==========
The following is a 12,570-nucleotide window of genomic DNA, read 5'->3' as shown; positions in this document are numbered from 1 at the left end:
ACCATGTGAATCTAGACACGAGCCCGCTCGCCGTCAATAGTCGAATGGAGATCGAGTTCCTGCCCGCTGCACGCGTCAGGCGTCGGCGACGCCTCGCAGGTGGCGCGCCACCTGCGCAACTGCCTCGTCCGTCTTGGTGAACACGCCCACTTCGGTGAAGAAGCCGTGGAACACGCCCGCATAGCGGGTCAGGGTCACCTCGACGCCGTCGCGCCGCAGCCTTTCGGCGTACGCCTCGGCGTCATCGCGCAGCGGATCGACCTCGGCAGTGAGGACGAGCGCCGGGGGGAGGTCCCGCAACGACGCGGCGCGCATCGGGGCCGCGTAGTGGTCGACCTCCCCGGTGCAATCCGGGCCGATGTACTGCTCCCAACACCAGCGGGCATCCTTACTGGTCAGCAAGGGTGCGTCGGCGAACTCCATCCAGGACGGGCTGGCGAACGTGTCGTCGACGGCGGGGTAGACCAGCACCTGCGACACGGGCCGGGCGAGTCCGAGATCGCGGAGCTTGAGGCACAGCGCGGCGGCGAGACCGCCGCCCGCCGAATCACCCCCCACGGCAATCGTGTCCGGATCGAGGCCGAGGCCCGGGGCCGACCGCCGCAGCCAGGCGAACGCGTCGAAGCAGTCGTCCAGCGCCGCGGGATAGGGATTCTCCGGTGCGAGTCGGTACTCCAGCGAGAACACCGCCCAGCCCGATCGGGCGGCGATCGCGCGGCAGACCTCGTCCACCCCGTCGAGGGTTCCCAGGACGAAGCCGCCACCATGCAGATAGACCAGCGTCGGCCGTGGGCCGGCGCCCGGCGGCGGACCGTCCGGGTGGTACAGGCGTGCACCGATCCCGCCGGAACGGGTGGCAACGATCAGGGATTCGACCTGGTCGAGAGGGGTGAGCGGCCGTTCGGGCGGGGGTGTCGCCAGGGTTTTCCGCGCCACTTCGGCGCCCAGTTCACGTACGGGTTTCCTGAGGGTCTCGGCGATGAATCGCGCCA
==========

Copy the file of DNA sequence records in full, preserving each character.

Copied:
The following is a 12,570-nucleotide window of genomic DNA, read 5'->3' as shown; positions in this document are numbered from 1 at the left end:
ACCATGTGAATCTAGACACGAGCCCGCTCGCCGTCAATAGTCGAATGGAGATCGAGTTCCTGCCCGCTGCACGCGTCAGGCGTCGGCGACGCCTCGCAGGTGGCGCGCCACCTGCGCAACTGCCTCGTCCGTCTTGGTGAACACGCCCACTTCGGTGAAGAAGCCGTGGAACACGCCCGCATAGCGGGTCAGGGTCACCTCGACGCCGTCGCGCCGCAGCCTTTCGGCGTACGCCTCGGCGTCATCGCGCAGCGGATCGACCTCGGCAGTGAGGACGAGCGCCGGGGGGAGGTCCCGCAACGACGCGGCGCGCATCGGGGCCGCGTAGTGGTCGACCTCCCCGGTGCAATCCGGGCCGATGTACTGCTCCCAACACCAGCGGGCATCCTTACTGGTCAGCAAGGGTGCGTCGGCGAACTCCATCCAGGACGGGCTGGCGAACGTGTCGTCGACGGCGGGGTAGACCAGCACCTGCGACACGGGCCGGGCGAGTCCGAGATCGCGGAGCTTGAGGCACAGCGCGGCGGCGAGACCGCCGCCCGCCGAATCACCCCCCACGGCAATCGTGTCCGGATCGAGGCCGAGGCCCGGGGCCGACCGCCGCAGCCAGGCGAACGCGTCGAAGCAGTCGTCCAGCGCCGCGGGATAGGGATTCTCCGGTGCGAGTCGGTACTCCAGCGAGAACACCGCCCAGCCCGATCGGGCGGCGATCGCGCGGCAGACCTCGTCCACCCCGTCGAGGGTTCCCAGGACGAAGCCGCCACCATGCAGATAGACCAGCGTCGGCCGTGGGCCGGCGCCCGGCGGCGGACCGTCCGGGTGGTACAGGCGTGCACCGATCCCGCCGGAACGGGTGGCAACGATCAGGGATTCGACCTGGTCGAGAGGGGTGAGCGGCCGTTCGGGCGGGGGTGTCGCCAGGGTTTTCCGCGCCACTTCGGCGCCCAGTTCACGTACGGGTTTCCTGAGGGTCTCGGCGATGAATCGCGCCA